What’s your longest stay at a hotel?
In April, I spent 10 days at The Benson Hotel in downtown Portland, and I did something I’ve never done before in a hotel room. I put my clothes in the drawers. Jeff made me do it, saying my suitcase would get too out of control if I lived out of it for 10 days. He was right, but, still, my clothes … in not-my drawers? I’ve always thought that was creepy.
But then The Benson started to feel comfortable — like, I kind of felt like I lived there — and I wasn’t so uncomfortable with the idea of my clothes in strange drawers. The Benson was delightful: Old and grand (check out that chandelier) but not stuffy (a cuckoo clock hangs in the bar). Cozy (fireplace in the lobby) but cool (the lobby bar is a destination for locals).
The Benson is pet friendly, which means I saw a lot of cute pups like this guy in the lobby. I think the hotel should make a coffee table book called, “The Dogs of The Benson.”
So, why 10 days in Portland? Jeff and I helped the American Distilling Institute put on its annual conference for craft distillers. It’s like any other trade show, but with moderate day drinking and drinking-like-there’s-no-tomorrow evening drinking.
Judging of spirits is a big part of the conference. This year, judging was open to whiskey and brandy, and more than 100 spirits were evaluated by eight judges. Craft distilleries in the U.S. are small and fairly young, so there was a lot of questionable entries. Why would the distillers even bother to enter a mediocre — or just plain bad — product? Because the judges written comments are valuable for tweaking the spirit into something delicious and marketable. They evaluate everything from taste to packaging, which is my favorite part. A few that caught my eye:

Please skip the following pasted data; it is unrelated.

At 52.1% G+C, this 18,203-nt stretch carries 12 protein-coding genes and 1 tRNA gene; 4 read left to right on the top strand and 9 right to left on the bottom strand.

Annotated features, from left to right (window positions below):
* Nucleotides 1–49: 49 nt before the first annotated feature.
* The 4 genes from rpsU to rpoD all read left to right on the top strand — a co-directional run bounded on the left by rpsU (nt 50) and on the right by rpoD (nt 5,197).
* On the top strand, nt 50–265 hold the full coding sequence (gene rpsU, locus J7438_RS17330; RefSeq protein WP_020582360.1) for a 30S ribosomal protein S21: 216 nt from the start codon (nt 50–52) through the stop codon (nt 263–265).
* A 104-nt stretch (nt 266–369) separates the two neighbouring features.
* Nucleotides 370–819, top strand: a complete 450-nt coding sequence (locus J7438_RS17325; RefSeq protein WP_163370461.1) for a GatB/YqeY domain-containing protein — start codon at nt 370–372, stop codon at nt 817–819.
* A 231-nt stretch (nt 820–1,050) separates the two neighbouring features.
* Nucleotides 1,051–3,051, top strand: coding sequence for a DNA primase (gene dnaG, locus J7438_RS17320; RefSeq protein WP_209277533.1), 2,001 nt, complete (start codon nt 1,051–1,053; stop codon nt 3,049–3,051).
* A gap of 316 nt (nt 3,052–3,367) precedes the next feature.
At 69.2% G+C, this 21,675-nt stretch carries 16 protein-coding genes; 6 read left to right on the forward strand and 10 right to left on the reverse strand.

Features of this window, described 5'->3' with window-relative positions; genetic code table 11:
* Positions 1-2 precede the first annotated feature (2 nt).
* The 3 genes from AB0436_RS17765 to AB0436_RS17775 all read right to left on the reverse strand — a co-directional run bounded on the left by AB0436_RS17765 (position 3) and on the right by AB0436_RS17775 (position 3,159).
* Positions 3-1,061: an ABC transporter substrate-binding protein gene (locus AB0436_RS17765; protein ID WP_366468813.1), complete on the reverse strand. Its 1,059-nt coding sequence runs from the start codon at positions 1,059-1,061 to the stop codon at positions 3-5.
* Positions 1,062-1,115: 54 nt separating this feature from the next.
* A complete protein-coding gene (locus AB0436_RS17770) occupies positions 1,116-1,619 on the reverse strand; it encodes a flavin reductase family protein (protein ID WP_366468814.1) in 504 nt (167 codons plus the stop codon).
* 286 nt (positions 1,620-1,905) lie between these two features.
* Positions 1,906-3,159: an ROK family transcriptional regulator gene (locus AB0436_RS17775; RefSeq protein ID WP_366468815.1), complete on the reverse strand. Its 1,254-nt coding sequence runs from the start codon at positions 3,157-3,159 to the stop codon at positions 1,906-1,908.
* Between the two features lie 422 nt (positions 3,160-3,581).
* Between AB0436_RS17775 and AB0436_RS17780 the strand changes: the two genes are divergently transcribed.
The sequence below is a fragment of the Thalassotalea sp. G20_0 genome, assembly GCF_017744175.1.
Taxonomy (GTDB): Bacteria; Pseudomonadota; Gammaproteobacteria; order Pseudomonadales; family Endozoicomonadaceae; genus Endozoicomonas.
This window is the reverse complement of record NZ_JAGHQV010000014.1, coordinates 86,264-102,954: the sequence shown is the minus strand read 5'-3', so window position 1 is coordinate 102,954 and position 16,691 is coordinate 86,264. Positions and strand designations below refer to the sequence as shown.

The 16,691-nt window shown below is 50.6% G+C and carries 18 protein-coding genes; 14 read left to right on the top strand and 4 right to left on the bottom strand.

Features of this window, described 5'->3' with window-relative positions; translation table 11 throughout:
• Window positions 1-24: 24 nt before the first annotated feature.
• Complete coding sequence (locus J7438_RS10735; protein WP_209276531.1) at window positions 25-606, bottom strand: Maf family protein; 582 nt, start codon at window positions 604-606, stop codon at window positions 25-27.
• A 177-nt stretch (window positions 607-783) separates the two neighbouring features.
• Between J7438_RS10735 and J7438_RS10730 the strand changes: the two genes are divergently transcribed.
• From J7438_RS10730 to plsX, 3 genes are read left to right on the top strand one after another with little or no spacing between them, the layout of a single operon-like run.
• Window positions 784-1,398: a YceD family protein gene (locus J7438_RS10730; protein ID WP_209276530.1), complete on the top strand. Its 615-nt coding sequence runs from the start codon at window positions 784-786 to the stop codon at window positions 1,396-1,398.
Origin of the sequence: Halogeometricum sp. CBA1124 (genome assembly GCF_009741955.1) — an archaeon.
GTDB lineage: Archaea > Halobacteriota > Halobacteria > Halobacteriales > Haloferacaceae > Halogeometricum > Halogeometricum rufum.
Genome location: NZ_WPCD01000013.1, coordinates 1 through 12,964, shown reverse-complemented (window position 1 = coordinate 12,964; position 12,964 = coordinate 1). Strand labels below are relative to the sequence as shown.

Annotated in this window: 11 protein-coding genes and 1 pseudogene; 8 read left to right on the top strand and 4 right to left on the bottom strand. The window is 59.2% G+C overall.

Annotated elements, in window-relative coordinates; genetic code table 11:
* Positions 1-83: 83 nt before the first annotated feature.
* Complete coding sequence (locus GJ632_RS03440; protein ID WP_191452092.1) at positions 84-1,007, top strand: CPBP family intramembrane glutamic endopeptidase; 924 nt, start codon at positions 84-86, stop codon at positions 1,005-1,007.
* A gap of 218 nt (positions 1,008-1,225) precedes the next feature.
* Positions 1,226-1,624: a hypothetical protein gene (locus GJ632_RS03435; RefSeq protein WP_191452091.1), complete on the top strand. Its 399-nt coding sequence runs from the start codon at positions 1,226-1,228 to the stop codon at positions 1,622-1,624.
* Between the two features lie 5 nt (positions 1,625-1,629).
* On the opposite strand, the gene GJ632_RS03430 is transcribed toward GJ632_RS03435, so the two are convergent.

The staging area for the judging looked like a small liquor store. There were bottles everywhere. It was so interesting to see the variety of bottle shapes and labels. I’ll admit, I do judge a liquor by its cover.
The overall winner in the whiskey category came from McMenamins Edgefield Distillery, a Portland distillery that we got to tour as part of the conference. McMenamins rehabs old buildings into hotels and breweries. Edgefield Distillery used to be a poor farm where people were sent to work rather than collect welfare. Now, it’s a distillery, winery, brewery and hotel. Artists in residence give the property an offbeat feel.
Edgefield was, say, the Disneyland of distilleries compared to a handful of other places that we toured. Stone Barn Brandy Works is a smallish one-room warehouse in downtown Portland where employees peel apples by hand for the apple brandy. Sebastian, the owner wearing the plaid shirt below, told the crowd: “There must be a better way, but I can’t afford it yet.”
After the conference wrapped up, we had a few days to explore Portland and, what else — drink some more. We grabbed a beer at this low-key brewery called Tugboat:
After shopping on Saturday afternoon, we ducked inside Clyde Common, the restaurant/bar attached to the Ace Hotel. Naturally, it has that same industrial-polished look going on. We sampled a barrel-aged Negroni, which means that the whole cocktail, alcohol and mixers, sat in a Tuthilltown whiskey barrel for two months. It’s the crimson drink below:
Am I losing you? I’m losing you. We’re almost done. I’ll use simple phrases from now on to sum up our trip.
Stumptown Coffee = big deal in Portland. Delicious.
Food trucks. Porchetta sandwich. Amazing.
Nature, including waterfalls. Gorgeous.
In short, Portland is every bit as awesome as everyone says it is.